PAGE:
Town Wants More Deer Culled To Protect Public Health

Deer hunt continues in spite of angry opposition

| Saddle River, NJ – United Bow Hunters has culled 90 deer since Oct. 4 under a contract with the borough to thin the local herd, said Administrator Jerry Giaimis.

It is the only municipality-sponsored culling operation in the county, but not everyone is in favor of it.

“There are over 200 properties that have either allowed culling or allowed participants to retrieve wounded deer from their properties,” Giaimis said “The implementation of the program is a success, and no significant difficulties have occurred.”

The “overwhelming majority” of calls to Borough Hall “have been supportive of our efforts,” Giaimis said. No injuries were reported, he said.

Not everyone is happy.

Animal rights activists returned to the Saddle River Borough Council meeting last week to seek an end to the hunt.

Two deer-related motor vehicle accidents per week

“This hunt is not based on science or population control,” said Kim Nagelhout of the Animal Protection League of New Jersey, which attempted to block the hunt in September with an unsuccessful complaint.

“It’s just do whatever you want,” she said of the hunting plan. [Note: the hunt is limited to licensed hunters, who must abide by a substantial number of state game laws, including a requirement to complete and pass hunter safety education. – Editor]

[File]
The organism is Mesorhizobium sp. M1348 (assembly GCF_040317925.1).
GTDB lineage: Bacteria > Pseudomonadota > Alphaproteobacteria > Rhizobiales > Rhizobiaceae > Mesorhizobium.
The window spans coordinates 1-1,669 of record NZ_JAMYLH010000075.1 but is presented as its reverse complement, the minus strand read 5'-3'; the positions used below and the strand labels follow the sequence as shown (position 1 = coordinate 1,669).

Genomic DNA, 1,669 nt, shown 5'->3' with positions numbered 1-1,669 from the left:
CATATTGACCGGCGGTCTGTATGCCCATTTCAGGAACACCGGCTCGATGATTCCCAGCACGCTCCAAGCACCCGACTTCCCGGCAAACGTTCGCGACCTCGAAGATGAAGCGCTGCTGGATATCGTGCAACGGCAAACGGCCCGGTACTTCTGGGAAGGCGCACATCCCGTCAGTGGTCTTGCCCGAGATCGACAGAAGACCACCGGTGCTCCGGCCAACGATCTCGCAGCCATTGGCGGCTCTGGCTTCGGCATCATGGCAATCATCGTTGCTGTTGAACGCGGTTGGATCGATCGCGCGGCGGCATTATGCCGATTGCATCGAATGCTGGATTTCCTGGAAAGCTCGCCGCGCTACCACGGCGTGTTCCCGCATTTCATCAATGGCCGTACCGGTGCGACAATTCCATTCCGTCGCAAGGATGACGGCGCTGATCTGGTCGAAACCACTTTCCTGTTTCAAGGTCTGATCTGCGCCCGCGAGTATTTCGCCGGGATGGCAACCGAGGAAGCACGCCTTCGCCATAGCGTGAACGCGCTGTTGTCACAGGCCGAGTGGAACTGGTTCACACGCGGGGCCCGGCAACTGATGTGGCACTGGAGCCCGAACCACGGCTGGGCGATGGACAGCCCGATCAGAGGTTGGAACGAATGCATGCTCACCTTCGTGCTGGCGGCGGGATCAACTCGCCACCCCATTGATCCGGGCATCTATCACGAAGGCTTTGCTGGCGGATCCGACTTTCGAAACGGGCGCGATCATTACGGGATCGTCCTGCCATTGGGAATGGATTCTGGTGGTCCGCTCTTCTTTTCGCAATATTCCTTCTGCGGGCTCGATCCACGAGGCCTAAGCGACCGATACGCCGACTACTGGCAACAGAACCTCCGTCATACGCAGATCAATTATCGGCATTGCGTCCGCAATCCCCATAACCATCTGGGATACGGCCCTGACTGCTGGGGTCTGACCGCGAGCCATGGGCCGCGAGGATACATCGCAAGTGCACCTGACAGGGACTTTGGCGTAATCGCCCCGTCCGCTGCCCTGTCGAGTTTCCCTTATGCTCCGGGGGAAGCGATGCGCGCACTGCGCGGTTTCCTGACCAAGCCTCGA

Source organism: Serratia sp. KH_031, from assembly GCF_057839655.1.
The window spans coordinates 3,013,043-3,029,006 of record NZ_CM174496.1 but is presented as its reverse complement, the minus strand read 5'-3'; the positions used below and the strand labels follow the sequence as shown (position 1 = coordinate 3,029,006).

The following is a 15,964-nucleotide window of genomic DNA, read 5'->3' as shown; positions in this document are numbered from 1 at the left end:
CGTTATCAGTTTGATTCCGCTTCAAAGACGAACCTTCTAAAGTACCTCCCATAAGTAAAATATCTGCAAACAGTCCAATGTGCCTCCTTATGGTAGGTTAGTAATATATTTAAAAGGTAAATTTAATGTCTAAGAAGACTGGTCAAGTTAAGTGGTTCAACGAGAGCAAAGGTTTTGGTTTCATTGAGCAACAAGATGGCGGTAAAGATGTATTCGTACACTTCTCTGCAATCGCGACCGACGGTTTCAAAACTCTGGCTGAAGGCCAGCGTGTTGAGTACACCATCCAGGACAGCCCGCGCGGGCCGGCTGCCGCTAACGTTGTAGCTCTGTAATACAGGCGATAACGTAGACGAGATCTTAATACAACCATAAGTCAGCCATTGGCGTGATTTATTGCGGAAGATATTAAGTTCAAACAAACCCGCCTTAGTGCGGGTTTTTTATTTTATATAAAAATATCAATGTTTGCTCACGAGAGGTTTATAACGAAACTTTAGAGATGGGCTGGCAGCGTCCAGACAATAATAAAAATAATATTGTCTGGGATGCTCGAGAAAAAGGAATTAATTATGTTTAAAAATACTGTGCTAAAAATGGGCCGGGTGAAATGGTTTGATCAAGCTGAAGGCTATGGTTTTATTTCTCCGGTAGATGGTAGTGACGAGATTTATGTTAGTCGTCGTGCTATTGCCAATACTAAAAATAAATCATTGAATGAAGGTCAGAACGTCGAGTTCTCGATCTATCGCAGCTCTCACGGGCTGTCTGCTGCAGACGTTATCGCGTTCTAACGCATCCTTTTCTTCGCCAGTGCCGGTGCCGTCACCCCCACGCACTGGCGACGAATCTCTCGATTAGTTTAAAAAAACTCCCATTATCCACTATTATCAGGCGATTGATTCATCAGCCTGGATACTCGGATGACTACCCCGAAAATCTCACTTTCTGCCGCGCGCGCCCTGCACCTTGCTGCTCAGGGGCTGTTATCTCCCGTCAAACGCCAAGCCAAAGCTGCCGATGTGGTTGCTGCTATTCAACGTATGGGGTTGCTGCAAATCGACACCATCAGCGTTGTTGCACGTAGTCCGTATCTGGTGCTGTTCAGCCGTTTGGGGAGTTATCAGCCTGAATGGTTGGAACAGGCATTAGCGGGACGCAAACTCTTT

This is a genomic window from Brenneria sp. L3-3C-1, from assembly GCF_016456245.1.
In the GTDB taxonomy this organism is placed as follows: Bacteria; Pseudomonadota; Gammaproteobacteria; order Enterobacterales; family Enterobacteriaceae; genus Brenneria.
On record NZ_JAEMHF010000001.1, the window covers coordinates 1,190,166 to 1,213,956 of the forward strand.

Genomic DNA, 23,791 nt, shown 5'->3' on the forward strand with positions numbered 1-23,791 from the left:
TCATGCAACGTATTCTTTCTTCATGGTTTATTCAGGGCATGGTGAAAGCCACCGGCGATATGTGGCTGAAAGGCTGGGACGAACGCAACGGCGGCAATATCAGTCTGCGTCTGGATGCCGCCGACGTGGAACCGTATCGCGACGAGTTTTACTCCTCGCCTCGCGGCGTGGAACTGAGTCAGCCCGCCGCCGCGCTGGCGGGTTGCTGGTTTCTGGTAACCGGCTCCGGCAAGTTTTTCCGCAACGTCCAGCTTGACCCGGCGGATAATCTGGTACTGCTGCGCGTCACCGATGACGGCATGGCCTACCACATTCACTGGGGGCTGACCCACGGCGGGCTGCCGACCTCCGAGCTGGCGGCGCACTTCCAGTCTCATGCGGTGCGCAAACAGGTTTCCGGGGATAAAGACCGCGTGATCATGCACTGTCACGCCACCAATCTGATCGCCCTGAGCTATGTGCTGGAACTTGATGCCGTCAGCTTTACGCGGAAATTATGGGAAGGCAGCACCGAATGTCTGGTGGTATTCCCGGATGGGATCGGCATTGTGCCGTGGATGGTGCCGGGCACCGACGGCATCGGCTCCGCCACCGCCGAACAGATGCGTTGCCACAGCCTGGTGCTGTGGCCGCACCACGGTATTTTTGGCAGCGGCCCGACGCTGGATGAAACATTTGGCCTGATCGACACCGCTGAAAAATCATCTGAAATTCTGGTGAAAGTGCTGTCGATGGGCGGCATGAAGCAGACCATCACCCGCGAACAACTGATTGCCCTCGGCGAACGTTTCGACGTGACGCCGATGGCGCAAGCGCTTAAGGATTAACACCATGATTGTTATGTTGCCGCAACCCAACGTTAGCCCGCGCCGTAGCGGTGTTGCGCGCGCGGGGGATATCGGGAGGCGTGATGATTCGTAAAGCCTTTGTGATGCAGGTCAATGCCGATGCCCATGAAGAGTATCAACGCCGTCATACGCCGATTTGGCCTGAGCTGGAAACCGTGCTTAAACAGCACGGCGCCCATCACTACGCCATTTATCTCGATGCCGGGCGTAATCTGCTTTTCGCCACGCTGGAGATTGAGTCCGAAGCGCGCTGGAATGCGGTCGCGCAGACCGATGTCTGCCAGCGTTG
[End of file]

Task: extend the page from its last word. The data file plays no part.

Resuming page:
Deer have been the subject of increasing concern as Bergen County has morphed from a rural farming area into more populated suburbia.

As far back as 2004, then-Mayor Conrad Caruso called on the state Department of Environmental Protection to work with the Department of Transportation to address the burgeoning deer population and resulting motor vehicle accidents.

Then-Police Chief Timothy McWilliams estimated that officers were handling two deer-related accidents a week. Driver Swerves To Avoid Deer, Guilty Of Manslaughter

In 2014, the Board of Health and the Environmental Commission held a joint meeting to discuss deer management, said then-Councilman Jerry DeCrosta.

Board of Health President Duncan Carpenter urged that the ordinance prohibiting hunting in the borough be changed to allow bow hunting during the state-specified hunting season and off-season with a special state-issued permit. Read more.

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